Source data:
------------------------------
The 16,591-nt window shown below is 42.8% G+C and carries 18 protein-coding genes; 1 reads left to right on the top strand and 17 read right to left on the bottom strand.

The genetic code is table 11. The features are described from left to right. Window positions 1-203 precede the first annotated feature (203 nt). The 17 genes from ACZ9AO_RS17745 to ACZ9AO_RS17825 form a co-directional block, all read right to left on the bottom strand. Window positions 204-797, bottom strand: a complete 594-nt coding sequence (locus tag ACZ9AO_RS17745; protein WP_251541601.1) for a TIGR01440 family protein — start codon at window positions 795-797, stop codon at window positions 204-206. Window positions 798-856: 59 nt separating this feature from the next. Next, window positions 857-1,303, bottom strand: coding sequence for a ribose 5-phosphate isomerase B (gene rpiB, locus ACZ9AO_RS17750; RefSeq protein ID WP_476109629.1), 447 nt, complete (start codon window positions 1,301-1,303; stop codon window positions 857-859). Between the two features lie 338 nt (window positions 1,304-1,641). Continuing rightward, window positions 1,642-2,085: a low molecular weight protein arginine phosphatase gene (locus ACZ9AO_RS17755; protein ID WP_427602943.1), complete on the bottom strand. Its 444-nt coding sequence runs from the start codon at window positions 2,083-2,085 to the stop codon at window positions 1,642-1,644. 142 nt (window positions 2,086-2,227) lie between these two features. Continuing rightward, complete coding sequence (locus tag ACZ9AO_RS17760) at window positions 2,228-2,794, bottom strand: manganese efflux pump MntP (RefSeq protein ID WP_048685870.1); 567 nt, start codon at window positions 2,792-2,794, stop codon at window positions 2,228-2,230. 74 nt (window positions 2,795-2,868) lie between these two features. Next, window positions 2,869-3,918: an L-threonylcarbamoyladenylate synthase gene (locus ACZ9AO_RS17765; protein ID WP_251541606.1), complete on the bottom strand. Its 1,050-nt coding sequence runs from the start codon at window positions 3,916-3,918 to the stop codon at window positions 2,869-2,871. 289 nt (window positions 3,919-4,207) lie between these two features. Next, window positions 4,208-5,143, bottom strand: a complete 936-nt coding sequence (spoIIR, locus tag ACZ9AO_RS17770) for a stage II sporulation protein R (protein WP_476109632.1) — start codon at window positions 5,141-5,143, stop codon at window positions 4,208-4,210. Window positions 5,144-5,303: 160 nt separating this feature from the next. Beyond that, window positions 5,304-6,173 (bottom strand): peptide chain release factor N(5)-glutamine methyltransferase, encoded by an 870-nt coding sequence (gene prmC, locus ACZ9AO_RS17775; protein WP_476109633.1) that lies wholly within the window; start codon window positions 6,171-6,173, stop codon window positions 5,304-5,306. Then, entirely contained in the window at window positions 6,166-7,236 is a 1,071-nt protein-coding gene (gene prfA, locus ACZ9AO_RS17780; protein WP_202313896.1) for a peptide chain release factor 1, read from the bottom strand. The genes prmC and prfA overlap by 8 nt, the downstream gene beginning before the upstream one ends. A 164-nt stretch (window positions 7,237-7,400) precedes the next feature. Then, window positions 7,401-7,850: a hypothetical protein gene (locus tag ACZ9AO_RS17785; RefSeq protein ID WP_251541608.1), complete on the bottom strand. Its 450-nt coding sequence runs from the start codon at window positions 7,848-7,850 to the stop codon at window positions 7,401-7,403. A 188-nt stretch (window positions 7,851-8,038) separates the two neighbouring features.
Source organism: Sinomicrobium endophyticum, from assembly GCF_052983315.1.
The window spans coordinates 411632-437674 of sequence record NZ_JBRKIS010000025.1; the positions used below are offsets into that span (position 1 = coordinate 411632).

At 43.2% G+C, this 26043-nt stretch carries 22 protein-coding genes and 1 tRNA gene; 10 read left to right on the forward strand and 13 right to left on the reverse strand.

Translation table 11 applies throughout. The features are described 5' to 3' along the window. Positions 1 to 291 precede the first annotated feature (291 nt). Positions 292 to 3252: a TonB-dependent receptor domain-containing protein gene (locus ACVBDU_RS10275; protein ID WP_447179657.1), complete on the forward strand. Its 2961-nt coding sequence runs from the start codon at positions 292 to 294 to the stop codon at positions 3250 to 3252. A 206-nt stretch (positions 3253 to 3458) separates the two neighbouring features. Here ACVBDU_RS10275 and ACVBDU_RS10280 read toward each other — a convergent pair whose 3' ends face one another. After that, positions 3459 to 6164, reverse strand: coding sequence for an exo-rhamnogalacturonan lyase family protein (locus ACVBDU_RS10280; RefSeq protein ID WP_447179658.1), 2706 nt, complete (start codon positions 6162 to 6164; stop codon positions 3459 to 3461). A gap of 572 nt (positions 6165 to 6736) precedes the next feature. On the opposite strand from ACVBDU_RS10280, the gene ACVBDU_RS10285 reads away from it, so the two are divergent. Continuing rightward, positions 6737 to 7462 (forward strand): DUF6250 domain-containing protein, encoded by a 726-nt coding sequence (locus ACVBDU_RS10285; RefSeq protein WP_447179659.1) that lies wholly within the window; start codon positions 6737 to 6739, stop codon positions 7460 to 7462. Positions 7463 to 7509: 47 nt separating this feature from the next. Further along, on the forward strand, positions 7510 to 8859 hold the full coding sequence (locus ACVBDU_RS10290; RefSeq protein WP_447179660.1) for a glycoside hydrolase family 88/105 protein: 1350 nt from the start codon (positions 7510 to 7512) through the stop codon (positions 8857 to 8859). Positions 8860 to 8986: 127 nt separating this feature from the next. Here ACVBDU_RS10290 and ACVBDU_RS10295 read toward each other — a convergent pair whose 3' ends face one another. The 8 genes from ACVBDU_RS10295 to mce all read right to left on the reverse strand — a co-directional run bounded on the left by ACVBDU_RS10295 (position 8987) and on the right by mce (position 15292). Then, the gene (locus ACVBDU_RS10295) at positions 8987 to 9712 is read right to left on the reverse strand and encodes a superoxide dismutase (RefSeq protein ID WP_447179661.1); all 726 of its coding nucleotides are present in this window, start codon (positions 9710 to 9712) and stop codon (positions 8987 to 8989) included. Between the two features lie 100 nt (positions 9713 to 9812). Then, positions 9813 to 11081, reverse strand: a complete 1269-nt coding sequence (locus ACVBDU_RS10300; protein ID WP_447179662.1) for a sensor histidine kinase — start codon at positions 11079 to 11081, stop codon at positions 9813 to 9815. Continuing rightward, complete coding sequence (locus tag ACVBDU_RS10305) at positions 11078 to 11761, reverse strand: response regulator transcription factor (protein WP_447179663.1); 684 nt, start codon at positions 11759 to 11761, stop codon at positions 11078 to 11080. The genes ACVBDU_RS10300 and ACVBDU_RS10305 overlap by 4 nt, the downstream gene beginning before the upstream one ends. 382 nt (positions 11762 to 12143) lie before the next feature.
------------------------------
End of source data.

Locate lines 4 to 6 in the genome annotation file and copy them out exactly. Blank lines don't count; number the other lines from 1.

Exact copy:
The window spans coordinates 411632-437674 of sequence record NZ_JBRKIS010000025.1; the positions used below are offsets into that span (position 1 = coordinate 411632).

At 43.2% G+C, this 26043-nt stretch carries 22 protein-coding genes and 1 tRNA gene; 10 read left to right on the forward strand and 13 right to left on the reverse strand.

Translation table 11 applies throughout. The features are described 5' to 3' along the window. Positions 1 to 291 precede the first annotated feature (291 nt). Positions 292 to 3252: a TonB-dependent receptor domain-containing protein gene (locus ACVBDU_RS10275; protein ID WP_447179657.1), complete on the forward strand. Its 2961-nt coding sequence runs from the start codon at positions 292 to 294 to the stop codon at positions 3250 to 3252. A 206-nt stretch (positions 3253 to 3458) separates the two neighbouring features. Here ACVBDU_RS10275 and ACVBDU_RS10280 read toward each other — a convergent pair whose 3' ends face one another. After that, positions 3459 to 6164, reverse strand: coding sequence for an exo-rhamnogalacturonan lyase family protein (locus ACVBDU_RS10280; RefSeq protein ID WP_447179658.1), 2706 nt, complete (start codon positions 6162 to 6164; stop codon positions 3459 to 3461). A gap of 572 nt (positions 6165 to 6736) precedes the next feature. On the opposite strand from ACVBDU_RS10280, the gene ACVBDU_RS10285 reads away from it, so the two are divergent. Continuing rightward, positions 6737 to 7462 (forward strand): DUF6250 domain-containing protein, encoded by a 726-nt coding sequence (locus ACVBDU_RS10285; RefSeq protein WP_447179659.1) that lies wholly within the window; start codon positions 6737 to 6739, stop codon positions 7460 to 7462. Positions 7463 to 7509: 47 nt separating this feature from the next. Further along, on the forward strand, positions 7510 to 8859 hold the full coding sequence (locus ACVBDU_RS10290; RefSeq protein WP_447179660.1) for a glycoside hydrolase family 88/105 protein: 1350 nt from the start codon (positions 7510 to 7512) through the stop codon (positions 8857 to 8859). Positions 8860 to 8986: 127 nt separating this feature from the next. Here ACVBDU_RS10290 and ACVBDU_RS10295 read toward each other — a convergent pair whose 3' ends face one another. The 8 genes from ACVBDU_RS10295 to mce all read right to left on the reverse strand — a co-directional run bounded on the left by ACVBDU_RS10295 (position 8987) and on the right by mce (position 15292). Then, the gene (locus ACVBDU_RS10295) at positions 8987 to 9712 is read right to left on the reverse strand and encodes a superoxide dismutase (RefSeq protein ID WP_447179661.1); all 726 of its coding nucleotides are present in this window, start codon (positions 9710 to 9712) and stop codon (positions 8987 to 8989) included. Between the two features lie 100 nt (positions 9713 to 9812). Then, positions 9813 to 11081, reverse strand: a complete 1269-nt coding sequence (locus ACVBDU_RS10300; protein ID WP_447179662.1) for a sensor histidine kinase — start codon at positions 11079 to 11081, stop codon at positions 9813 to 9815. Continuing rightward, complete coding sequence (locus tag ACVBDU_RS10305) at positions 11078 to 11761, reverse strand: response regulator transcription factor (protein WP_447179663.1); 684 nt, start codon at positions 11759 to 11761, stop codon at positions 11078 to 11080. The genes ACVBDU_RS10300 and ACVBDU_RS10305 overlap by 4 nt, the downstream gene beginning before the upstream one ends. 382 nt (positions 11762 to 12143) lie before the next feature.